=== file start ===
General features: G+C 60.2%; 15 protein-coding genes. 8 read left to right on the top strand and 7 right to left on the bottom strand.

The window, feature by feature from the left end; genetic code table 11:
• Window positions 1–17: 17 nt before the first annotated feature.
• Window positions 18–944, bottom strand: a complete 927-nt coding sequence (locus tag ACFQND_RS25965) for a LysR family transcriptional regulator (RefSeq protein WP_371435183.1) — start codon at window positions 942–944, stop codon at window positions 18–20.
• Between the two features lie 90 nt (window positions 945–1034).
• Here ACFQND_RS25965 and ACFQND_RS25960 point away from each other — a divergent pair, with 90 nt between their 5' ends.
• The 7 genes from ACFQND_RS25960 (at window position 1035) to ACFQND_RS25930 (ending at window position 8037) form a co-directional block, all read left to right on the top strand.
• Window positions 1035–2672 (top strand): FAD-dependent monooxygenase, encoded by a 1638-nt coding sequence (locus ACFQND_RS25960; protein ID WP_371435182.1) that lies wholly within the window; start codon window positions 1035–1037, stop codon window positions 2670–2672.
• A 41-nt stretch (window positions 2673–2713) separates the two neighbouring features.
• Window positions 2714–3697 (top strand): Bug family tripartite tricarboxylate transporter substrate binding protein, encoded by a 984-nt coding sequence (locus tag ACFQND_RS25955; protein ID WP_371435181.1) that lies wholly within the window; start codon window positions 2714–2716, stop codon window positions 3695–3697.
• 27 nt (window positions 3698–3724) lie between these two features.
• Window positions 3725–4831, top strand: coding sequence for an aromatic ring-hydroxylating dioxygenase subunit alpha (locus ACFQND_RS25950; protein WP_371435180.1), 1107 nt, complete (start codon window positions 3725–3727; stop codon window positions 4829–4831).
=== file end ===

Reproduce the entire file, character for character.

General features: G+C 60.2%; 15 protein-coding genes. 8 read left to right on the top strand and 7 right to left on the bottom strand.

The window, feature by feature from the left end; genetic code table 11:
• Window positions 1–17: 17 nt before the first annotated feature.
• Window positions 18–944, bottom strand: a complete 927-nt coding sequence (locus tag ACFQND_RS25965) for a LysR family transcriptional regulator (RefSeq protein WP_371435183.1) — start codon at window positions 942–944, stop codon at window positions 18–20.
• Between the two features lie 90 nt (window positions 945–1034).
• Here ACFQND_RS25965 and ACFQND_RS25960 point away from each other — a divergent pair, with 90 nt between their 5' ends.
• The 7 genes from ACFQND_RS25960 (at window position 1035) to ACFQND_RS25930 (ending at window position 8037) form a co-directional block, all read left to right on the top strand.
• Window positions 1035–2672 (top strand): FAD-dependent monooxygenase, encoded by a 1638-nt coding sequence (locus ACFQND_RS25960; protein ID WP_371435182.1) that lies wholly within the window; start codon window positions 1035–1037, stop codon window positions 2670–2672.
• A 41-nt stretch (window positions 2673–2713) separates the two neighbouring features.
• Window positions 2714–3697 (top strand): Bug family tripartite tricarboxylate transporter substrate binding protein, encoded by a 984-nt coding sequence (locus tag ACFQND_RS25955; protein ID WP_371435181.1) that lies wholly within the window; start codon window positions 2714–2716, stop codon window positions 3695–3697.
• 27 nt (window positions 3698–3724) lie between these two features.
• Window positions 3725–4831, top strand: coding sequence for an aromatic ring-hydroxylating dioxygenase subunit alpha (locus ACFQND_RS25950; protein WP_371435180.1), 1107 nt, complete (start codon window positions 3725–3727; stop codon window positions 4829–4831).